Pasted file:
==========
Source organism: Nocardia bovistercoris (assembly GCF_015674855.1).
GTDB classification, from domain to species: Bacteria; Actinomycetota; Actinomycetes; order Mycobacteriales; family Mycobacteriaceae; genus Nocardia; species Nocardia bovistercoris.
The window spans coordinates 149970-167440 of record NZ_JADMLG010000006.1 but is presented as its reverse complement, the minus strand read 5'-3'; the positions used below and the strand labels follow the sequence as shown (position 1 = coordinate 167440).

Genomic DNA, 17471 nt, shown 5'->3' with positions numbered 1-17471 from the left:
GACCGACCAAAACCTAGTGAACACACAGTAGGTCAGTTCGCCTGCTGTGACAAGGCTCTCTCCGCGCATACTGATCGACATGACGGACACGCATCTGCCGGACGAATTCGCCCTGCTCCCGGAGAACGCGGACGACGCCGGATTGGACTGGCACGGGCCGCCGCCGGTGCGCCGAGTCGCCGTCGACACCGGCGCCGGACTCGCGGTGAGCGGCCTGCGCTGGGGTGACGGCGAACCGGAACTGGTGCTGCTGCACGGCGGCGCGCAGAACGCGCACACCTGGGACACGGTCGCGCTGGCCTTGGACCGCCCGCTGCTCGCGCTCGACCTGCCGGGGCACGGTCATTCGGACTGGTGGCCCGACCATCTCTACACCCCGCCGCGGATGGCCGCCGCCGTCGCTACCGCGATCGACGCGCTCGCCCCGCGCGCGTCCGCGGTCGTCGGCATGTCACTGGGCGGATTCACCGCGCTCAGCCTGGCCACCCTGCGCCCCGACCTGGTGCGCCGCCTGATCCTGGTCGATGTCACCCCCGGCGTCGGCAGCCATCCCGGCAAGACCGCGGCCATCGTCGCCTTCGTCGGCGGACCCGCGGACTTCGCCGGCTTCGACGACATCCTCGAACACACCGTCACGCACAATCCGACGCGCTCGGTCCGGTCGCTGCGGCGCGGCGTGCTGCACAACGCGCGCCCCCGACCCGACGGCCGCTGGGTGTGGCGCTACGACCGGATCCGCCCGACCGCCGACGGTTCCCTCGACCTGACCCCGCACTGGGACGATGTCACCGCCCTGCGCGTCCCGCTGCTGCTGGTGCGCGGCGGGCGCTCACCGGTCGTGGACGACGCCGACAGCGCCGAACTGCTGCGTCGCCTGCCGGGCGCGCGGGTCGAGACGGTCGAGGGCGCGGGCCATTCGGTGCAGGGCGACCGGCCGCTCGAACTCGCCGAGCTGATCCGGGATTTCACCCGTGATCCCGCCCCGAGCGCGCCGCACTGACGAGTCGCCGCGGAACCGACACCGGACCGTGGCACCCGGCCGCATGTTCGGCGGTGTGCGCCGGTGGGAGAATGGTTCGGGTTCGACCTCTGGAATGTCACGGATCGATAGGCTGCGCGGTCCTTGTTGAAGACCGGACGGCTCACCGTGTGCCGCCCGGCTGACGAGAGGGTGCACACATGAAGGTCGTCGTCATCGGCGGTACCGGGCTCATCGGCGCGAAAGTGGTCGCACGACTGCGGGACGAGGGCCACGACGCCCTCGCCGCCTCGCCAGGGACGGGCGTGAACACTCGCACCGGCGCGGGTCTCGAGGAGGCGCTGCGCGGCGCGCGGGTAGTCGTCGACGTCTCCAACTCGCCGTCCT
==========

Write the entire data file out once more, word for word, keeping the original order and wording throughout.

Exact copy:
Source organism: Nocardia bovistercoris (assembly GCF_015674855.1).
GTDB classification, from domain to species: Bacteria; Actinomycetota; Actinomycetes; order Mycobacteriales; family Mycobacteriaceae; genus Nocardia; species Nocardia bovistercoris.
The window spans coordinates 149970-167440 of record NZ_JADMLG010000006.1 but is presented as its reverse complement, the minus strand read 5'-3'; the positions used below and the strand labels follow the sequence as shown (position 1 = coordinate 167440).

Genomic DNA, 17471 nt, shown 5'->3' with positions numbered 1-17471 from the left:
GACCGACCAAAACCTAGTGAACACACAGTAGGTCAGTTCGCCTGCTGTGACAAGGCTCTCTCCGCGCATACTGATCGACATGACGGACACGCATCTGCCGGACGAATTCGCCCTGCTCCCGGAGAACGCGGACGACGCCGGATTGGACTGGCACGGGCCGCCGCCGGTGCGCCGAGTCGCCGTCGACACCGGCGCCGGACTCGCGGTGAGCGGCCTGCGCTGGGGTGACGGCGAACCGGAACTGGTGCTGCTGCACGGCGGCGCGCAGAACGCGCACACCTGGGACACGGTCGCGCTGGCCTTGGACCGCCCGCTGCTCGCGCTCGACCTGCCGGGGCACGGTCATTCGGACTGGTGGCCCGACCATCTCTACACCCCGCCGCGGATGGCCGCCGCCGTCGCTACCGCGATCGACGCGCTCGCCCCGCGCGCGTCCGCGGTCGTCGGCATGTCACTGGGCGGATTCACCGCGCTCAGCCTGGCCACCCTGCGCCCCGACCTGGTGCGCCGCCTGATCCTGGTCGATGTCACCCCCGGCGTCGGCAGCCATCCCGGCAAGACCGCGGCCATCGTCGCCTTCGTCGGCGGACCCGCGGACTTCGCCGGCTTCGACGACATCCTCGAACACACCGTCACGCACAATCCGACGCGCTCGGTCCGGTCGCTGCGGCGCGGCGTGCTGCACAACGCGCGCCCCCGACCCGACGGCCGCTGGGTGTGGCGCTACGACCGGATCCGCCCGACCGCCGACGGTTCCCTCGACCTGACCCCGCACTGGGACGATGTCACCGCCCTGCGCGTCCCGCTGCTGCTGGTGCGCGGCGGGCGCTCACCGGTCGTGGACGACGCCGACAGCGCCGAACTGCTGCGTCGCCTGCCGGGCGCGCGGGTCGAGACGGTCGAGGGCGCGGGCCATTCGGTGCAGGGCGACCGGCCGCTCGAACTCGCCGAGCTGATCCGGGATTTCACCCGTGATCCCGCCCCGAGCGCGCCGCACTGACGAGTCGCCGCGGAACCGACACCGGACCGTGGCACCCGGCCGCATGTTCGGCGGTGTGCGCCGGTGGGAGAATGGTTCGGGTTCGACCTCTGGAATGTCACGGATCGATAGGCTGCGCGGTCCTTGTTGAAGACCGGACGGCTCACCGTGTGCCGCCCGGCTGACGAGAGGGTGCACACATGAAGGTCGTCGTCATCGGCGGTACCGGGCTCATCGGCGCGAAAGTGGTCGCACGACTGCGGGACGAGGGCCACGACGCCCTCGCCGCCTCGCCAGGGACGGGCGTGAACACTCGCACCGGCGCGGGTCTCGAGGAGGCGCTGCGCGGCGCGCGGGTAGTCGTCGACGTCTCCAACTCGCCGTCCT